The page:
The Australia 200 has climbed off its lows this morning but markets remain on edge. In the current circumstances, the sort of selling pressure we saw yesterday could easily return over coming days.

In what is in many ways a logical response; global markets have left risk adjustment for Brexit to the final two weeks before the vote. It has been very difficult to get much visibility on what the outcome of the Brexit vote will be. This remains the case. Polls are currently favouring a leave vote but in a volatile situation, doubts remain. Given the two way risk involved in this situation, markets have chosen not to take defensive action until the polls have begun to swing towards a leave vote.

Recent stock market selling also reflects the fact that the market has gone into the Brexit vote with full valuations, increasing downside risk. However, the more markets move in a defensive direction prior to the vote, the greater the potential two way volatility surrounding the vote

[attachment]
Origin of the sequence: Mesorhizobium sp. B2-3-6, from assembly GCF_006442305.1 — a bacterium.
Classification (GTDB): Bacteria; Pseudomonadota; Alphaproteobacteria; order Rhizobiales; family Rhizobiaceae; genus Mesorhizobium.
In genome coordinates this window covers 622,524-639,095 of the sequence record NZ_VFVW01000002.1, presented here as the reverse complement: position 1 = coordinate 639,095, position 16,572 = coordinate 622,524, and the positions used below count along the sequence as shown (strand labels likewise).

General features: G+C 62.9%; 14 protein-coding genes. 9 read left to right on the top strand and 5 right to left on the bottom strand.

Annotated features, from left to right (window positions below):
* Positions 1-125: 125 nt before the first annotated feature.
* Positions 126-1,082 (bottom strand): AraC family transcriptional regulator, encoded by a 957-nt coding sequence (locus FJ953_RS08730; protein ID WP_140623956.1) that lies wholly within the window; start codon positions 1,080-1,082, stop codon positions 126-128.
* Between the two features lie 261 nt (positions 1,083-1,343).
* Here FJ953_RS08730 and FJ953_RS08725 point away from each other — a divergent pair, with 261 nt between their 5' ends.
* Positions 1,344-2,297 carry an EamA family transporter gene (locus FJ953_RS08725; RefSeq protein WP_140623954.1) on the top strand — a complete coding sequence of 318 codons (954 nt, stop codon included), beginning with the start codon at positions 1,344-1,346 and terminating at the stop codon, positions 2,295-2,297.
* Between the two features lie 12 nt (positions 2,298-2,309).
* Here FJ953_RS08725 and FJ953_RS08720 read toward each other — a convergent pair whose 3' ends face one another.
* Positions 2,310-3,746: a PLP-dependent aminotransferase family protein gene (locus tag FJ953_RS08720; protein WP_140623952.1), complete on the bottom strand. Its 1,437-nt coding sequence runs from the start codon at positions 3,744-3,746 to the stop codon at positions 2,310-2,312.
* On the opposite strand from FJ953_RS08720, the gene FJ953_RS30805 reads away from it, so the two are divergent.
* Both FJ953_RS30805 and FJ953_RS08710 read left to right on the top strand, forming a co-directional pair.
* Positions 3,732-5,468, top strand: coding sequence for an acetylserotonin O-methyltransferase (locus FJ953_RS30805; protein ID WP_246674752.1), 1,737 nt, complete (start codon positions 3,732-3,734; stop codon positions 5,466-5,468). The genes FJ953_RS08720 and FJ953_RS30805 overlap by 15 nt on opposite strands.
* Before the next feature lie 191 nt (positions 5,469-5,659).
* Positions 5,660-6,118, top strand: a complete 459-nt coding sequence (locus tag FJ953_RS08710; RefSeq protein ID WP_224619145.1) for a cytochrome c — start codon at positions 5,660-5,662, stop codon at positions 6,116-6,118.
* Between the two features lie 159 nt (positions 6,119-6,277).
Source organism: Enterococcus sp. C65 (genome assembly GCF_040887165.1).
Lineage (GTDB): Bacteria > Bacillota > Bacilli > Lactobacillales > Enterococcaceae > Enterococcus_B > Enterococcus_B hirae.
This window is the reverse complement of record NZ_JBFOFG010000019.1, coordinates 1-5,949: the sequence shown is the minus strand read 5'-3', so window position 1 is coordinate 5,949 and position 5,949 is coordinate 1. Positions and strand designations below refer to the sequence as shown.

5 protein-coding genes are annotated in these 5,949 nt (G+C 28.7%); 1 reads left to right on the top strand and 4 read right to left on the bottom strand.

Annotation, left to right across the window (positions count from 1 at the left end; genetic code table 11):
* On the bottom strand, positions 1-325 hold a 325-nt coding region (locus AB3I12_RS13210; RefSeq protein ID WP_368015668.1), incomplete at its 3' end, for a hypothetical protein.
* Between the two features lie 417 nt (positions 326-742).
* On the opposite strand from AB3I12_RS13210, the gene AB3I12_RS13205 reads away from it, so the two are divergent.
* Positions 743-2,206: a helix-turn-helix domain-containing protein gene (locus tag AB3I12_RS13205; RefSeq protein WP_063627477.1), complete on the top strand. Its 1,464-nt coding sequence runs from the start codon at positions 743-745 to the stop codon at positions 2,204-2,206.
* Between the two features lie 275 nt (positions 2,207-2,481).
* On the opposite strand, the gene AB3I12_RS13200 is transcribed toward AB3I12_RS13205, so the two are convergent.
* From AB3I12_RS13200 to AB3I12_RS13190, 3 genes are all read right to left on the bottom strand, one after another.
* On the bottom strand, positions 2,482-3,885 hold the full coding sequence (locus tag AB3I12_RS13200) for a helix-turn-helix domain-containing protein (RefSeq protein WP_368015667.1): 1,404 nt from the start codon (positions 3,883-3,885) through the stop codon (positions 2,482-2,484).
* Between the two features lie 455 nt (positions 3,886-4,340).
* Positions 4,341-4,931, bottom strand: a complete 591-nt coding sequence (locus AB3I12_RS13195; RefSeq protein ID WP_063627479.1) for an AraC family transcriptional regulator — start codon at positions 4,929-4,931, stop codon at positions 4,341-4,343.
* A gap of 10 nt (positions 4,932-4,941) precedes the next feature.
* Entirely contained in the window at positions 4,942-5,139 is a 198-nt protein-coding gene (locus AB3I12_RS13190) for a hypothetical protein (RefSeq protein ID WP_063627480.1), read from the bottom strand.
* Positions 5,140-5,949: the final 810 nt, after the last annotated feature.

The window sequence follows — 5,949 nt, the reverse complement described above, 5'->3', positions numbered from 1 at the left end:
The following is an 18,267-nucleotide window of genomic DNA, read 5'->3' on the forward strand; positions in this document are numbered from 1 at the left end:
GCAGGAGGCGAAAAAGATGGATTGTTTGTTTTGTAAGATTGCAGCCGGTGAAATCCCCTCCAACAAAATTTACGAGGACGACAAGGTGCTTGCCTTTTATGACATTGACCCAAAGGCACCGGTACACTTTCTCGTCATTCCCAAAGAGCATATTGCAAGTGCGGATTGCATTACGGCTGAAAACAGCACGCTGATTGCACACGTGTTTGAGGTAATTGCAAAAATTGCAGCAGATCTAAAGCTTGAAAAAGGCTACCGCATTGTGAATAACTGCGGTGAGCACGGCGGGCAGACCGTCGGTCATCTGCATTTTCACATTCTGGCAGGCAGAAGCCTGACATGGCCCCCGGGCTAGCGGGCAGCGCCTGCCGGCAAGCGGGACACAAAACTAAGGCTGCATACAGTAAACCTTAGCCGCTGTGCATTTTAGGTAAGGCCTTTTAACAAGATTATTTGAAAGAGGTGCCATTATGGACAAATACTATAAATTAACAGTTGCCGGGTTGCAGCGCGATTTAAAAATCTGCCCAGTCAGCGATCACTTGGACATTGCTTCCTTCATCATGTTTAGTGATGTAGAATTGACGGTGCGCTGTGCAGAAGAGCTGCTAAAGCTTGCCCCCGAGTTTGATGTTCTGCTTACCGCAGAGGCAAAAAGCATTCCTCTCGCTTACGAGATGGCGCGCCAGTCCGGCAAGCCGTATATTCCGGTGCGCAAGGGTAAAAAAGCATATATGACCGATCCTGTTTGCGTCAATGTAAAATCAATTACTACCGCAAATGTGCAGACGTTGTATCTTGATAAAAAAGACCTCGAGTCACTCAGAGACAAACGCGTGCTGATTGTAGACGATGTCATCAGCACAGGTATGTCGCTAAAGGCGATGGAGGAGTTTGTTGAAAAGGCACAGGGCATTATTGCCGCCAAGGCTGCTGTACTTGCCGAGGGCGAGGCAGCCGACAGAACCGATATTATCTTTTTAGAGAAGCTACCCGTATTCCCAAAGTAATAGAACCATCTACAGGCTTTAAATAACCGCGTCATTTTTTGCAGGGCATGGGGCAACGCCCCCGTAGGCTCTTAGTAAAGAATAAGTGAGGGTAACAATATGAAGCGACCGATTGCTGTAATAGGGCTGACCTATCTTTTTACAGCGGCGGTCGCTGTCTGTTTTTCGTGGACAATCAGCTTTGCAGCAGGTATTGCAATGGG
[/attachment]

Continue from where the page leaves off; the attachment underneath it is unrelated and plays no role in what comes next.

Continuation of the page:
Market reaction to the Brexit vote is also changing the dynamics of how traders will see the Fed meeting. Markets will be focussed on the Fed Governors’ Dot Plot rate expectations and on what Janet Yellen has to say at her press conference. However, the Fed is in the same boat as everybody else. Current thinking about the rest of the year may become irrelevant may become irrelevant IF Britain votes to leave the EU AND IF this does have a major impact on consumer confidence and markets.

Supermarket operator, Metcash went against the trend yesterday, rallying 5%. While Aldi is not listed on the Australian stock exchange it’s become a major influence over the stock prices of those supermarkets that are. Metcash had been sold heavily on the assumption that it would be a significant casualty when Aldi opened in South Australia. However, with Metcash due to report next week, it seems traders are beginning to think that IGA supermarkets are withstanding the completion better than expected.